Strictly’s Rose Ayling-Ellis has hit out at Prime Minister Boris Johnson over his failure to include BSL interpreters in his press briefings, leaving vulnerable people at risk of misunderstanding lockdown guidance
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In her time on Strictly Come Dancing so far, Rose Ayling-Ellis has brought immeasurable awareness and understanding of the deaf community.
In interviews, she has dispelled common misconceptions about deaf people including that they can’t hear anything or don’t enjoy music.
She even made enormous changes to Strictly, convincing them to put a British Sign Language (BSL) interpreter on the screen rather than subtitles, as it’s easier for her to translate than it is to read the words along the bottom.
“Obviously, for the launch show recently, last year and the year before, it always had live subtitles, even when it’s been recorded,” Rose told the Metro.
“So I mentioned that to them and they realised that, so they’re like, ‘Okay, we’ll change the subtitles.'”
Beaming, Rose admitted: “I’m so happy. It means I can watch it. It means I can watch myself. I can’t watch it with live subtitles.”
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But the EastEnders actress’ activism in the community began long before she starred on Strictly.
She has hit out at Prime Minister Boris Johnson on social media several times over his failure to provide the necessary adjustments for deaf people in his press briefings.
Rose retweeted a video from BBC politics which had the caption: “Why are we still not doing a better job of explaining to vulnerable people what [the] rules are?
“Caroline Nokes MP says it’s ‘shameful’ government broadcasts don’t have BSL interpreters PM cites ‘logistical issues’ but says he’ll see what can be done.”
In the video, Nokes tells Johnson that deaf people had “fallen through the cracks” and that the lack of BSL interpreters meant “vulnerable people” were not made sufficiently aware of lockdown rules.
In response, Johnson replied: “I have now been asked this a couple of times about sign language in particular, there are obviously various logistical issues that need to be overcome, but I am going to take that away and see what we can do to increase sign language.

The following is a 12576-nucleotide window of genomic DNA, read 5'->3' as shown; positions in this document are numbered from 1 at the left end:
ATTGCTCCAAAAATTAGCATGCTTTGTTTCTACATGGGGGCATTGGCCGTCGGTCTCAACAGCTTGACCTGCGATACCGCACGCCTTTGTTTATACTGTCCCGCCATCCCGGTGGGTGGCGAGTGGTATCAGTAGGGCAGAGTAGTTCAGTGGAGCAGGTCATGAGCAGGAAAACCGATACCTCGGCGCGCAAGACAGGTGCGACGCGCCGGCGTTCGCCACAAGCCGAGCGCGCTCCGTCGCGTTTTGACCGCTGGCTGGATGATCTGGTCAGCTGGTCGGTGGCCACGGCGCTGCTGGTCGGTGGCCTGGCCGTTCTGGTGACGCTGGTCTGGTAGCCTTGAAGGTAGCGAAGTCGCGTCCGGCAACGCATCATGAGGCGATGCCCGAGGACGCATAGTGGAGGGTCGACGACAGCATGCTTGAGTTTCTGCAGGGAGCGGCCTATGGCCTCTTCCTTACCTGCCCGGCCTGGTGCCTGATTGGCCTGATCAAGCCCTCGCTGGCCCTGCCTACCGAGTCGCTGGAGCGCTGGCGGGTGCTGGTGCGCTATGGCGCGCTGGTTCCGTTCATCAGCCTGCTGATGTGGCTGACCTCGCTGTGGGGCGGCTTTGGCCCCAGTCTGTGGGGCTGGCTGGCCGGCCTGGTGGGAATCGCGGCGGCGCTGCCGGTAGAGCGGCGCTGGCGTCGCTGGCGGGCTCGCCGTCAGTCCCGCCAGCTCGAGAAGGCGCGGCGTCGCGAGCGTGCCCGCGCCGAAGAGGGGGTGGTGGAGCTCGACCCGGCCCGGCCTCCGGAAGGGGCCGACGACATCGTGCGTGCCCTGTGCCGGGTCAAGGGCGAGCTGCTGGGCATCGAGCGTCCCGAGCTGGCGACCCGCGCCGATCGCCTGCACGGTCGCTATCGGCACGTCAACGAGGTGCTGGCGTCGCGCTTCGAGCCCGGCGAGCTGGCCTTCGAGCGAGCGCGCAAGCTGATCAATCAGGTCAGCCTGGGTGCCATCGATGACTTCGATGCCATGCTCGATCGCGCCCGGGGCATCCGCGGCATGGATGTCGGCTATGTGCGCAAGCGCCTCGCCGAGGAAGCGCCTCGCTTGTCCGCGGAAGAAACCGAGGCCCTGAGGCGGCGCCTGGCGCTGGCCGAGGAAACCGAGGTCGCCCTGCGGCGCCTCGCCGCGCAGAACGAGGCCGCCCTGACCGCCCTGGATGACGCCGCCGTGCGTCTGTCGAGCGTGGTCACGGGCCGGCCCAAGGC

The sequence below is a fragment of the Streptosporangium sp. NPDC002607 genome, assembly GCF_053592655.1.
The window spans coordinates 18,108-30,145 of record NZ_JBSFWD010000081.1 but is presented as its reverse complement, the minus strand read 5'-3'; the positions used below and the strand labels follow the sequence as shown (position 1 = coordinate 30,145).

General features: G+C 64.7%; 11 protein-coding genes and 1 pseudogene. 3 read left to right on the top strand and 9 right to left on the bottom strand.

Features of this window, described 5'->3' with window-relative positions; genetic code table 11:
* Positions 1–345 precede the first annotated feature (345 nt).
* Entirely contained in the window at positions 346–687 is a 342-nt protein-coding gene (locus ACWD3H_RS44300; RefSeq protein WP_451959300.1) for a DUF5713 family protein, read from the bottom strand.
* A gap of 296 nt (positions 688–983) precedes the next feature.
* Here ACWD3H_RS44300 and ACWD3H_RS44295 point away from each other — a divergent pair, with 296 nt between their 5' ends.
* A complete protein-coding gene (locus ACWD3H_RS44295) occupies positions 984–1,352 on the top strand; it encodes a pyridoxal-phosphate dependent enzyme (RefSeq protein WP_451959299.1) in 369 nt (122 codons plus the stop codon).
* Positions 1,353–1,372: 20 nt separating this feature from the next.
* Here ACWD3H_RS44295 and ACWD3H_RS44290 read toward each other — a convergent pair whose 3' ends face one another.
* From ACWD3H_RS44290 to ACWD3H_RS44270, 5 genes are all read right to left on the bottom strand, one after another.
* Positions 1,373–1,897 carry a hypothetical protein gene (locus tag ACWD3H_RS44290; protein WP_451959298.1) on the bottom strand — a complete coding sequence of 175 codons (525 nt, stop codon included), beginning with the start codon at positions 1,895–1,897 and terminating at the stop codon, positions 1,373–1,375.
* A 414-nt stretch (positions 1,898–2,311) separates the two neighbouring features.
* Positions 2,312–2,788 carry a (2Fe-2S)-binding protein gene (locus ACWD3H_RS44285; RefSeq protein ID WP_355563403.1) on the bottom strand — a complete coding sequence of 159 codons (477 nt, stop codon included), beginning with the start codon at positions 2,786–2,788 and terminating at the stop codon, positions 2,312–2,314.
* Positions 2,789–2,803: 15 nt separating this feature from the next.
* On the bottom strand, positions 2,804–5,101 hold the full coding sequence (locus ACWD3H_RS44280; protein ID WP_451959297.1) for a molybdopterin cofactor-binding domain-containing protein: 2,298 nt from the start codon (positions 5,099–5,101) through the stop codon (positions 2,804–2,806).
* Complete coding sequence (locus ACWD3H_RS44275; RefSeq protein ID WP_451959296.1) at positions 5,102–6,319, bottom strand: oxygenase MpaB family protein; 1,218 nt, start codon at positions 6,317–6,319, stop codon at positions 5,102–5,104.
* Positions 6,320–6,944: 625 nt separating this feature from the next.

“What I can tell you is the campaigns, the TV broadcasts for instance, are available in accessible formats and translations, and we have multiple media channels that we use to help reach people.
“The stay at home poster for example was produced with a voiceover and British Sign Language interpretation.”
Rose ranted alongside her tweet: “Wow. Boris has done no research whatsoever, even when it has been brought up to him for 10 months.”
She then pointed out that BBC Politics had not added captions to the video despite it actually being about deaf people, who wouldn’t be able to hear it.
“(Captions video version is in the comment from @HeadlinerClip, not from @BBCPolitics cos they didn’t think about making it accessible for the deaf when it is about them??!!)” she wrote despairingly.
Weeks later, the discussion was revisited on Good Morning Britain, with Vicky Foxcroft, the Shadow Minister for Disabled People, asking Johnson why he did not provide a sign language interpreter during his TV appearances.
Rose wrote: “It’s not the first time Boris has been asked this. #WhereIsTheInterpreter”.
She also retweeted deaf actor Alex Nowak, who wrote: “£2.6 million spent on new @10DowningStreet pressroom YET still no BSL interpreter for deaf and hard of hearing people in England.
“When will Downing Street speak our language as they do in Scottish, NI and Welsh parliament? We are NOT a minority. Include a BSL interpreter, please.”
A government spokesperson told The Mirror: “Our priority has always been to reach the largest possible audience with our Government press conferences and we will continue to ensure that British Sign Language interpretation is made available.”
They also explained a technical error meant BSL provision was not possible on Sunday 14 November, but this was rectified for the briefing the following day.
While Rose cannot hear most things, she can pick up some of the Strictly music and the beat thanks to her hearing aid.
“I can hear someone singing, but I can’t identify exact words. I also feel the vibrations,” she told BBC News.
The actress said she also relies on professional partner Giovanni Pernice to guide her and help her keep in time with the rhythm of the music.
“I will be focusing on reading my partner’s body language plus counting in my head, which will help me with timing,” she said, adding that it was a “combination of everything” that will help her on the show.
And Giovanni has explained it’s mostly down to “muscle memory”.
“We just now focus on the muscle memory more than relate it to the music,” he said on It Takes Two.
“Some people connect movement… to [the] lyric of the song, but unfortunately we can’t do that.
“It’s all about muscle memory,” he went on.
“So in her brain there is still counting, but still remember what she has to do and the technique. It’s quite [a lot] more difficult.”
Rose added: “It’s quite a lot but I noticed that hearing people rely on the music to help them remember what’s next, but I don’t have that.”
* Strictly Come Dancing continues Saturday night on BBC One
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